Opinion: Don’t Wait to Reach Out


A teenager staying home for months on end in any regular circumstance would bring massive concerns, as a mental health decline is nearly inevitable when someone is forced into that kind of isolation. Unfortunately, the reality for many teenagers has been none the better. Social isolation is something most students have been going through, and CHS has been attempting to help as much as possible. The school has introduced a great deal of new features to help students with their mental health. While the response from the school hasn’t been the most helpful in many ways, the school’s real barrier from being able to help students is the pandemic itself, which is why it’s more important than ever for students to reach out for help if they need it.

CHS has been making an effort to try to help its virtual students out when it comes to their mental health and well-being. The new lessons and adjustments are designed to give students the tools they need to take care of themselves during a time when there’s little outside assistance. Classes are shorter than usual in order to keep students from burning out, weekly Social and Emotional Learning (SEL) lessons are released to educate students on how to care for themselves, asynchronous Fridays have been put into place and mindfulness is continuing to be taught. Since there are limited options for mental health care online, the school’s goal is to lessen the load on students and help them destress.

The issue with the general handling of mental health issues is that they’re just that: general. SEL lessons taught are somewhat vague, and the shorter classes only increase homework for students. At first glance, the way that the school is trying to help students seems a bit disingenuous because positive thinking isn’t always a great solution to painful experiences. Thinking positively in the middle of a pandemic has felt somewhat synonymous with burying your feelings. It’s not difficult to view it all as a waste of time when it feels like the world is in disarray. After all, there are bigger fish in the sea than gratitude and regular exercise. There’s a pandemic, schoolwork, home issues and any number of other struggles a student could be going through during these times.

There are serious valid criticisms to be made against the school. But, in all honesty, what more can we expect from our teachers and administrators? After all, there is no one way that anybody has reacted to the pandemic.  Everybody has coped differently during the months we’ve been socially isolating. There is no one reaction, so there can be no one-size-fits-all treatment for anyone’s mental well-being. No matter how hard administration tries, nothing can work for everyone.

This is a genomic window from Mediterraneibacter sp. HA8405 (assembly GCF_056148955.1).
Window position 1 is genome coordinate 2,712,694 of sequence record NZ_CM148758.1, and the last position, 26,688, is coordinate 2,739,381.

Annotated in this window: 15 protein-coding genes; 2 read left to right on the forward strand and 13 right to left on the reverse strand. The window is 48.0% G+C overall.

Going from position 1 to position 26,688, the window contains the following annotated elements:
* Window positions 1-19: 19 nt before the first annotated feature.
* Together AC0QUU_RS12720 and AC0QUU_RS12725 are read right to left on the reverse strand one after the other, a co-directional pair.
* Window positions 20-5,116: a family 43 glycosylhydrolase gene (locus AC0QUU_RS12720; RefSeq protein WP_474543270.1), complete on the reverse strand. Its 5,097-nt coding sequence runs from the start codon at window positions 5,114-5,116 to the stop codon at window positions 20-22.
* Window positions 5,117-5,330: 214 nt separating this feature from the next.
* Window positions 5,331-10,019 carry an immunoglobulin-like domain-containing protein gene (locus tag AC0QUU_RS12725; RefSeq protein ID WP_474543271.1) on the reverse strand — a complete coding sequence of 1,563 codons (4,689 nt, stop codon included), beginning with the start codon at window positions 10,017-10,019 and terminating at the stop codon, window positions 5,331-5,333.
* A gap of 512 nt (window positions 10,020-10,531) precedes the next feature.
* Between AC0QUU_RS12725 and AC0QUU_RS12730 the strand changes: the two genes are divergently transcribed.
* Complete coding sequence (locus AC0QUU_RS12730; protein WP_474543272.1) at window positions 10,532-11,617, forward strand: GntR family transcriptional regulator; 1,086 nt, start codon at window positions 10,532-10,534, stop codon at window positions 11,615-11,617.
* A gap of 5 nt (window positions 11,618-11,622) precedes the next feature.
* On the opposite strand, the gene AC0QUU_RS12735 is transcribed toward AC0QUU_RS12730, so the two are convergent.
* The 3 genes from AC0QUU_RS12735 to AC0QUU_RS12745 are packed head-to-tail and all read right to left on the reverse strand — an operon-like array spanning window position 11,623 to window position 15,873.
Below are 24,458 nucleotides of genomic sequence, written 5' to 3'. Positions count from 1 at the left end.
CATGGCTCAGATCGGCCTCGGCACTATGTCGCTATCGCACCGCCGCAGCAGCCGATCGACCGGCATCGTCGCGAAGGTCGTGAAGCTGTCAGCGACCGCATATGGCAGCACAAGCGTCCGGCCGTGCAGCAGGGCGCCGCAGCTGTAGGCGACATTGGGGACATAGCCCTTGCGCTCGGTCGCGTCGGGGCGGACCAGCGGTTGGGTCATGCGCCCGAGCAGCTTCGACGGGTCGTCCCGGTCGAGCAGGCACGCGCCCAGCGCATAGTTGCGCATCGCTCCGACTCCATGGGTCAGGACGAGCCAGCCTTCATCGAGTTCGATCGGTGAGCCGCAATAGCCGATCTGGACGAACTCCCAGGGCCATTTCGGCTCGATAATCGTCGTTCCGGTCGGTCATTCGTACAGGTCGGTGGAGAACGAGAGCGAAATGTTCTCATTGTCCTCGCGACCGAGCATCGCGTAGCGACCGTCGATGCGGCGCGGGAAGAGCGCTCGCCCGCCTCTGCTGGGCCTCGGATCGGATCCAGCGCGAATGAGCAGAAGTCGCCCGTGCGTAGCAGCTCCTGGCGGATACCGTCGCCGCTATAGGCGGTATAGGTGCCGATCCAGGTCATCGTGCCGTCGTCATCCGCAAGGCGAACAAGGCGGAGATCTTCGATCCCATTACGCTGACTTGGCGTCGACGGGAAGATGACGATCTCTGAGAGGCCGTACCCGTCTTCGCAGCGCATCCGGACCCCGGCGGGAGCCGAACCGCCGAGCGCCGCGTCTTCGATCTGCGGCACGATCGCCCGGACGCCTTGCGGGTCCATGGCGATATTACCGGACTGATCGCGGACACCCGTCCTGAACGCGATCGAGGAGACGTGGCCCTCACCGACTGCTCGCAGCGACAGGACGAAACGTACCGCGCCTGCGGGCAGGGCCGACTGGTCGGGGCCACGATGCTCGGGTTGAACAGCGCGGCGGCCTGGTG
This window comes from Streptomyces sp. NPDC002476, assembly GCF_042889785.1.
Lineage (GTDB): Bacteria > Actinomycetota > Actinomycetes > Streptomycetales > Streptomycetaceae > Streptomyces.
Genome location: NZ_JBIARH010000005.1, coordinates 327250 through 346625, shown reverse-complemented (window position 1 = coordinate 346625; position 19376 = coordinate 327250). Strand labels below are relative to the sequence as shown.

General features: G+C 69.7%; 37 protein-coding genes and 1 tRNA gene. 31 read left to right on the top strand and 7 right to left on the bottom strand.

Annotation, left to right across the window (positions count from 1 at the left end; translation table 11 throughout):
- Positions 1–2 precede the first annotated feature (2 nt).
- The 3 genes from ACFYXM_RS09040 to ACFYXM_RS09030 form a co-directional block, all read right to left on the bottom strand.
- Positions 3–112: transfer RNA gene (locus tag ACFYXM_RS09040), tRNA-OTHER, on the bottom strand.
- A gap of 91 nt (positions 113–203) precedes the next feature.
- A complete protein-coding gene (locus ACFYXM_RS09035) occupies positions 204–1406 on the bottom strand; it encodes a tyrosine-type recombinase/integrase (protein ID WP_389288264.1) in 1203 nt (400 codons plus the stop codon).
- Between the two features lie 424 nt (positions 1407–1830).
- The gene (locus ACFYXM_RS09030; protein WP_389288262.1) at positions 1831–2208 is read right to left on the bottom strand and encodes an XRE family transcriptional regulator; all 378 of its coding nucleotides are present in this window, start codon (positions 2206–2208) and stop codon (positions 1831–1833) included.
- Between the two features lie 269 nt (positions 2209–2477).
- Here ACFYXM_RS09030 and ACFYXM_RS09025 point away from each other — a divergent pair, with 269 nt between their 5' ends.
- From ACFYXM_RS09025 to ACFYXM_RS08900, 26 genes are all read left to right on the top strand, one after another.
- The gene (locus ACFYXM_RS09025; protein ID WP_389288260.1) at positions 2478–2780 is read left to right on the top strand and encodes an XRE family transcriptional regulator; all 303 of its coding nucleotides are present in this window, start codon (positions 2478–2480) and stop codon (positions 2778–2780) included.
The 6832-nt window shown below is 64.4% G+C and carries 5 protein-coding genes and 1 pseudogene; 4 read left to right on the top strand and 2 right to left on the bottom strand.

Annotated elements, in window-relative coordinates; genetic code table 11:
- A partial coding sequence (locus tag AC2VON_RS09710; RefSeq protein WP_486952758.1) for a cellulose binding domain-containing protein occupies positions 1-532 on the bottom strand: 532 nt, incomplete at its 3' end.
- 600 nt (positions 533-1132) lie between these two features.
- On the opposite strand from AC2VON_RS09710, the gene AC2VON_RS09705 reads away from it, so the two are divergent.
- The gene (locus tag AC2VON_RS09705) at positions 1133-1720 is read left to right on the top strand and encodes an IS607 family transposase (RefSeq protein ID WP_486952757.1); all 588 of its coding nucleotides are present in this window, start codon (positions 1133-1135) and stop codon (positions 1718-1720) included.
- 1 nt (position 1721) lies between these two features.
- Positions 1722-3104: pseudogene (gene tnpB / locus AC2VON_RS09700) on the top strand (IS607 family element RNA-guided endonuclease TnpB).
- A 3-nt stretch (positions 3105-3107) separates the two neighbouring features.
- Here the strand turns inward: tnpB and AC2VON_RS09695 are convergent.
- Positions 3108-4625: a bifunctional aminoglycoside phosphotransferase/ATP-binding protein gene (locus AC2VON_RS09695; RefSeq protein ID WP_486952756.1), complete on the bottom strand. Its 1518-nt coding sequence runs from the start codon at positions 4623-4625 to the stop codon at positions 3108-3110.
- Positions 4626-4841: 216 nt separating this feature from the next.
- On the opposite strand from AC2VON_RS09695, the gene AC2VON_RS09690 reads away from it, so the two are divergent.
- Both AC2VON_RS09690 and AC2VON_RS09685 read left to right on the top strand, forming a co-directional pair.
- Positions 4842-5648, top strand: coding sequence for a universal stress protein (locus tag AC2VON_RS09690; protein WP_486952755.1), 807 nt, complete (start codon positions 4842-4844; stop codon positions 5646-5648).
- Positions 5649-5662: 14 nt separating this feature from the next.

In social isolation, there has to be a new emphasis on the importance of students reaching out for help. Unless individual students who are struggling stand up and reach out to teachers or mental health services at the school, the school is almost entirely unable to help with what they are feeling. Yes, the encouragement from the school could be much better, but administrators can’t read minds. When they know specifics of what’s going on when someone needs help, they are infinitely more equipped to help. It isn’t fair for students to lose whatever support systems they had in place before quarantine, but we can’t expect as much help from them anymore because they don’t know what goes on behind closed doors or, in this case, blank screens.

Now, more than ever, it’s the time for struggling students to take on the responsibility of seeking help. The school can give out general advice all day long, which may be helpful for some, but there is practically nothing they can do to directly help the individual anymore. There is no checking-in in the halls for students at home. There is no assessment of who may need help. If a person needs help, they need to reach out, because, for someone really struggling, weekly social and emotional lessons are going to do just about nothing. Mental health professionals can only help when they know how to help.